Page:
Within cushion 20 are disposed an actuator array 31 comprising a plurality of parallel-acting linear actuators 32, for example, actuators 32a-32h as shown in FIG. 4. Preferably, actuators 32a-32h are identical in actuating power, although it should be understood that an array of actuators having differing actuating powers is fully within the scope of the invention. Each actuator 32 employs the explosion of a charge of an explodable chemical compound or mixture of compounds stored within the actuator. Preferably, the explodable compound or mixture includes smokeless gunpowder and cellulose nitrate. Preferably, each actuator is formed as disclosed in parent application '040 and employs a fusible link between electrodes to ignite charge, for example, a known miniature lamp wire having a filament resistance of from about 1.5 to about 3.5 ohms.
In a presently preferred embodiment as shown in FIGS. 3 and 4, array 31 comprises an even number of actuators 32 evenly distributed about seat centerline 33 and wired for ignition in pairs on opposite sides of the centerline, e.g., 32a and 32h, 32b and 32g, 32c and 32f, and 32d and 32e, to drive seat frame 18 directly rearwards within the vehicle without exerting torque on the seat frame about a vertical axis therein.
Within cushion 20, first end cap is disposed against a first thrust plate 54, and the distal end of rod is disposed against a second thrust plate 56. Plate 54 is firmly secured to vehicle floor 16 as by welding, and plate 56 is firmly secured to seat frame 18. Frame 18 may be provided with a bumper 58, and translation of seat 14 may be limited by a dash pot 60 mounted in a bracket 62 attached to floor 16.
Preferably, seat 14 is provided with a rapid-action catch as disclosed in parent application '040 for permitting virtually instantaneous translation of seat 14 from its previously locked position.
A vehicle equipped in accordance with the present invention is provided with a sensor array 69 comprising a plurality of momentum-actuable electric switches 70, preferably one for each actuator pair 32a-h, disposed in a position in the vehicle forward of passenger 12, for example, within the front bumper thereof or on the firewall. Such forward mounting of the switches provides a time interval between the sensing of a front-end collision and the arrival of the crash pulse at the passenger. It is preferably during this time interval that the system of the invention is operable to accelerate the passenger rearward of the vehicle with a force proportional to the forward velocity of the vehicle to reduce the forward velocity of the passenger before the crash pulse arrives at the passenger.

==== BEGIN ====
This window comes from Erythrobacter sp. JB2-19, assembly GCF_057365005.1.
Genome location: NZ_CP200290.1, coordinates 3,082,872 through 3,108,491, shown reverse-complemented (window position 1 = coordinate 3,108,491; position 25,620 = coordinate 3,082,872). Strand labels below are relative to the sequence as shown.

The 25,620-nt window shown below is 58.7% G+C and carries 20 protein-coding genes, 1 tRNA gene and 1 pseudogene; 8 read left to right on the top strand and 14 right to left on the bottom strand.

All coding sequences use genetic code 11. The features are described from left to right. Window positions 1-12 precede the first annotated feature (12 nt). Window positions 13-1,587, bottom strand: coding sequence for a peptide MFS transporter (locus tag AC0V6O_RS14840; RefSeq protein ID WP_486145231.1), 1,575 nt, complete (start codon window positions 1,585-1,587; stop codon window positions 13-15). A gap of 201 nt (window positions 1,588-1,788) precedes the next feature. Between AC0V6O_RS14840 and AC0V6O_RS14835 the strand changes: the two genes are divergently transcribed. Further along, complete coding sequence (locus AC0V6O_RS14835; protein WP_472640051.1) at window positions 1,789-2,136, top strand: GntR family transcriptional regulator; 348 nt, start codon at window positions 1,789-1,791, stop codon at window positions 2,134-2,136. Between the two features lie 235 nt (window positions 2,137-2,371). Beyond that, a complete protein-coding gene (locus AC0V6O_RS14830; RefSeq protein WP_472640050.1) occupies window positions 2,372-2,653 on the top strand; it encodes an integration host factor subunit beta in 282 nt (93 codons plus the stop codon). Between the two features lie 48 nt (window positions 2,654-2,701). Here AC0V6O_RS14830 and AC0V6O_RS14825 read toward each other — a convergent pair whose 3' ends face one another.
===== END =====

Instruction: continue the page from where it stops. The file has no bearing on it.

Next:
Each switch 70 (or, in the alternative, 70' or 70'') is preferably a normally-closed switch, since a normally-open switch can impose a substantial time delay to close to send a signal indicative of the onset of a collision, which delay can reduce the time available for operation of the actuators; therefore, a normally-closed switch is preferable. Suitable switches are shown in FIGS. 2a, 2b, and 2c, although other switches known in the art may also be suitable within the scope of the invention. A non-conductive shell or case 73, preferably cylindrical, is provided with end closures, for example, first and second end caps 74,75, respectively, secured as by threading 76. Other closures, such as an injection molded integral cap and shell, may also be acceptable. Terminal 78 extends through first end cap 74 and may make contact with conductive coil spring 80 disposed within case 73, as shown in FIG. 2a. Alternatively, terminal 78 may be disposed through second end cap 75, as shown in FIGS. 2b and 2c. Terminal 82 extends through end cap 75 to make contact with a moveable conductive element 84 within case 73. In the embodiment shown in FIGS. 2b and 2c, terminal 78 also makes contact with moveable conductive element 84. Element 84 is preferably a metal ball which is urged against terminal 82 (and, alternatively in 70' and 70'', terminal 78) by spring 80 to complete electrical continuity between the terminals. Switch 70 is oriented in a vehicle with its longitudinal axis substantially parallel with the longitudinal axis of the vehicle and with end cap 74 leading in the direction of vehicle travel and end cap 75 trailing. In a vehicle collision, switch 70 changes velocity with the vehicle, whereas ball 84, being untethered, tends to continue with velocity unchanged until arrested by spring 80. In effect, ball 84 tends to be forced away from terminal 82 (and, alternatively, terminal 78) by changes in momentum of the switch. The unchanged momentum of ball 84 may temporarily overcome the urging force of spring 80 and open the circuit between terminals 78 and 82. In this sense, switches 70, 70', and 70'' are referred to herein as momentum-sensing, or momentum-sensitive, switches.